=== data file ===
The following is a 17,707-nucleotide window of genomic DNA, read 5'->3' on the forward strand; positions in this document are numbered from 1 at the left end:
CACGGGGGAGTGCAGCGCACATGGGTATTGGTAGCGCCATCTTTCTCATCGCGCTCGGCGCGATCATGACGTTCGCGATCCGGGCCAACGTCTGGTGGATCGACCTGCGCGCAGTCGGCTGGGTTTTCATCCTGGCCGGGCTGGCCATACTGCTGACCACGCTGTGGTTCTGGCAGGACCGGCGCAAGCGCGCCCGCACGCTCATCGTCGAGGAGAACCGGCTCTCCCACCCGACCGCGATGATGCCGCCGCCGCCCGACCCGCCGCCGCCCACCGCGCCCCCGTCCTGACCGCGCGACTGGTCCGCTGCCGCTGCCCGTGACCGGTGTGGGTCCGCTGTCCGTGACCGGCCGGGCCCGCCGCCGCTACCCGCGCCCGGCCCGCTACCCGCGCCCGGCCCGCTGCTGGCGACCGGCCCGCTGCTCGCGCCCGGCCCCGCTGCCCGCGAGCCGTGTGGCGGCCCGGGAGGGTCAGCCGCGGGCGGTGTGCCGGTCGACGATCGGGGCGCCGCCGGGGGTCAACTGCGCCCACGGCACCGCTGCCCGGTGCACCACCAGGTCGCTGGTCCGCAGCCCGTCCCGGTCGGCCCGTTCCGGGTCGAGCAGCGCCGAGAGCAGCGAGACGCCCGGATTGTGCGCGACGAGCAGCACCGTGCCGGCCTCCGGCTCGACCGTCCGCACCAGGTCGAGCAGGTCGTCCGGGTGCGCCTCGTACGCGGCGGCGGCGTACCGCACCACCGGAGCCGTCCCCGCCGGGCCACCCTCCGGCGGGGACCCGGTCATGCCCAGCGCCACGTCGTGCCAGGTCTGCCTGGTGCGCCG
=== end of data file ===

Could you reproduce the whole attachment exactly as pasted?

The following is a 17,707-nucleotide window of genomic DNA, read 5'->3' on the forward strand; positions in this document are numbered from 1 at the left end:
CACGGGGGAGTGCAGCGCACATGGGTATTGGTAGCGCCATCTTTCTCATCGCGCTCGGCGCGATCATGACGTTCGCGATCCGGGCCAACGTCTGGTGGATCGACCTGCGCGCAGTCGGCTGGGTTTTCATCCTGGCCGGGCTGGCCATACTGCTGACCACGCTGTGGTTCTGGCAGGACCGGCGCAAGCGCGCCCGCACGCTCATCGTCGAGGAGAACCGGCTCTCCCACCCGACCGCGATGATGCCGCCGCCGCCCGACCCGCCGCCGCCCACCGCGCCCCCGTCCTGACCGCGCGACTGGTCCGCTGCCGCTGCCCGTGACCGGTGTGGGTCCGCTGTCCGTGACCGGCCGGGCCCGCCGCCGCTACCCGCGCCCGGCCCGCTACCCGCGCCCGGCCCGCTGCTGGCGACCGGCCCGCTGCTCGCGCCCGGCCCCGCTGCCCGCGAGCCGTGTGGCGGCCCGGGAGGGTCAGCCGCGGGCGGTGTGCCGGTCGACGATCGGGGCGCCGCCGGGGGTCAACTGCGCCCACGGCACCGCTGCCCGGTGCACCACCAGGTCGCTGGTCCGCAGCCCGTCCCGGTCGGCCCGTTCCGGGTCGAGCAGCGCCGAGAGCAGCGAGACGCCCGGATTGTGCGCGACGAGCAGCACCGTGCCGGCCTCCGGCTCGACCGTCCGCACCAGGTCGAGCAGGTCGTCCGGGTGCGCCTCGTACGCGGCGGCGGCGTACCGCACCACCGGAGCCGTCCCCGCCGGGCCACCCTCCGGCGGGGACCCGGTCATGCCCAGCGCCACGTCGTGCCAGGTCTGCCTGGTGCGCCG